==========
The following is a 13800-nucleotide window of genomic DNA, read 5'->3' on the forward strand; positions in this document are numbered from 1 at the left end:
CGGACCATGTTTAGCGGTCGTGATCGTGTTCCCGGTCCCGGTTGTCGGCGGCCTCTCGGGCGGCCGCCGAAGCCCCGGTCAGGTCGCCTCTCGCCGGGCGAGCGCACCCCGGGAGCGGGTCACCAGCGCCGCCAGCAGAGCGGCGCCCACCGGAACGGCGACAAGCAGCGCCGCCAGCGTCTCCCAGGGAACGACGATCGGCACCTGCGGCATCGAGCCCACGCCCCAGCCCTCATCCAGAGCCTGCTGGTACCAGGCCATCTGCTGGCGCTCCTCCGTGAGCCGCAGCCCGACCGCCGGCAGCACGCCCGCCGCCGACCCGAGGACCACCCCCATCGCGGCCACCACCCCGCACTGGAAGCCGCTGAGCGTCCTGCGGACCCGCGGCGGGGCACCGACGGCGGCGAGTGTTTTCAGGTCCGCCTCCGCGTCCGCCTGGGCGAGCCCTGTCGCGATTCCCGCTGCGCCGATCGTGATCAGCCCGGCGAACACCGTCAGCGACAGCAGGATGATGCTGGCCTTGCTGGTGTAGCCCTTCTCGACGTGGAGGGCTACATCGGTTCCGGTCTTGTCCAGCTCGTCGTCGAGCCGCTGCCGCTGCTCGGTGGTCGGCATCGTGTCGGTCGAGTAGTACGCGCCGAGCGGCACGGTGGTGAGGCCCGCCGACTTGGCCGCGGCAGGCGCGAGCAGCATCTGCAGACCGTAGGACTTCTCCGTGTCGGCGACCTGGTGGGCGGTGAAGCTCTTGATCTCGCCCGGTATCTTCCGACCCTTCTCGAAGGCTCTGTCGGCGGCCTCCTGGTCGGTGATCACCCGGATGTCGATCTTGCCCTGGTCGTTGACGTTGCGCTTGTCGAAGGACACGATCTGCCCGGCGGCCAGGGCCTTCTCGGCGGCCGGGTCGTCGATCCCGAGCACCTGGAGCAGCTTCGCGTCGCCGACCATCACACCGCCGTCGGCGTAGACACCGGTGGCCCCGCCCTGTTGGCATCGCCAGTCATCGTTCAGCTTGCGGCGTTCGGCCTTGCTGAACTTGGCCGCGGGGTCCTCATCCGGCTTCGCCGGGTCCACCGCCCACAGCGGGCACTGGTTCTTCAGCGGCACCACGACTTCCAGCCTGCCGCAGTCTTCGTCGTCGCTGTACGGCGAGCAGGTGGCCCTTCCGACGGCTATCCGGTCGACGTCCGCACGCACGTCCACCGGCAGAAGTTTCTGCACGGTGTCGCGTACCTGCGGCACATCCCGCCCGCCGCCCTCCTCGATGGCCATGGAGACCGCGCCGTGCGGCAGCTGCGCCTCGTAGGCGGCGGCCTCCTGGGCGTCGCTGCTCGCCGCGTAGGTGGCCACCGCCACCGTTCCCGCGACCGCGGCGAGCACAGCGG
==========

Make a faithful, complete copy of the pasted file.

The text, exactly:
The following is a 13800-nucleotide window of genomic DNA, read 5'->3' on the forward strand; positions in this document are numbered from 1 at the left end:
CGGACCATGTTTAGCGGTCGTGATCGTGTTCCCGGTCCCGGTTGTCGGCGGCCTCTCGGGCGGCCGCCGAAGCCCCGGTCAGGTCGCCTCTCGCCGGGCGAGCGCACCCCGGGAGCGGGTCACCAGCGCCGCCAGCAGAGCGGCGCCCACCGGAACGGCGACAAGCAGCGCCGCCAGCGTCTCCCAGGGAACGACGATCGGCACCTGCGGCATCGAGCCCACGCCCCAGCCCTCATCCAGAGCCTGCTGGTACCAGGCCATCTGCTGGCGCTCCTCCGTGAGCCGCAGCCCGACCGCCGGCAGCACGCCCGCCGCCGACCCGAGGACCACCCCCATCGCGGCCACCACCCCGCACTGGAAGCCGCTGAGCGTCCTGCGGACCCGCGGCGGGGCACCGACGGCGGCGAGTGTTTTCAGGTCCGCCTCCGCGTCCGCCTGGGCGAGCCCTGTCGCGATTCCCGCTGCGCCGATCGTGATCAGCCCGGCGAACACCGTCAGCGACAGCAGGATGATGCTGGCCTTGCTGGTGTAGCCCTTCTCGACGTGGAGGGCTACATCGGTTCCGGTCTTGTCCAGCTCGTCGTCGAGCCGCTGCCGCTGCTCGGTGGTCGGCATCGTGTCGGTCGAGTAGTACGCGCCGAGCGGCACGGTGGTGAGGCCCGCCGACTTGGCCGCGGCAGGCGCGAGCAGCATCTGCAGACCGTAGGACTTCTCCGTGTCGGCGACCTGGTGGGCGGTGAAGCTCTTGATCTCGCCCGGTATCTTCCGACCCTTCTCGAAGGCTCTGTCGGCGGCCTCCTGGTCGGTGATCACCCGGATGTCGATCTTGCCCTGGTCGTTGACGTTGCGCTTGTCGAAGGACACGATCTGCCCGGCGGCCAGGGCCTTCTCGGCGGCCGGGTCGTCGATCCCGAGCACCTGGAGCAGCTTCGCGTCGCCGACCATCACACCGCCGTCGGCGTAGACACCGGTGGCCCCGCCCTGTTGGCATCGCCAGTCATCGTTCAGCTTGCGGCGTTCGGCCTTGCTGAACTTGGCCGCGGGGTCCTCATCCGGCTTCGCCGGGTCCACCGCCCACAGCGGGCACTGGTTCTTCAGCGGCACCACGACTTCCAGCCTGCCGCAGTCTTCGTCGTCGCTGTACGGCGAGCAGGTGGCCCTTCCGACGGCTATCCGGTCGACGTCCGCACGCACGTCCACCGGCAGAAGTTTCTGCACGGTGTCGCGTACCTGCGGCACATCCCGCCCGCCGCCCTCCTCGATGGCCATGGAGACCGCGCCGTGCGGCAGCTGCGCCTCGTAGGCGGCGGCCTCCTGGGCGTCGCTGCTCGCCGCGTAGGTGGCCACCGCCACCGTTCCCGCGACCGCGGCGAGCACAGCGG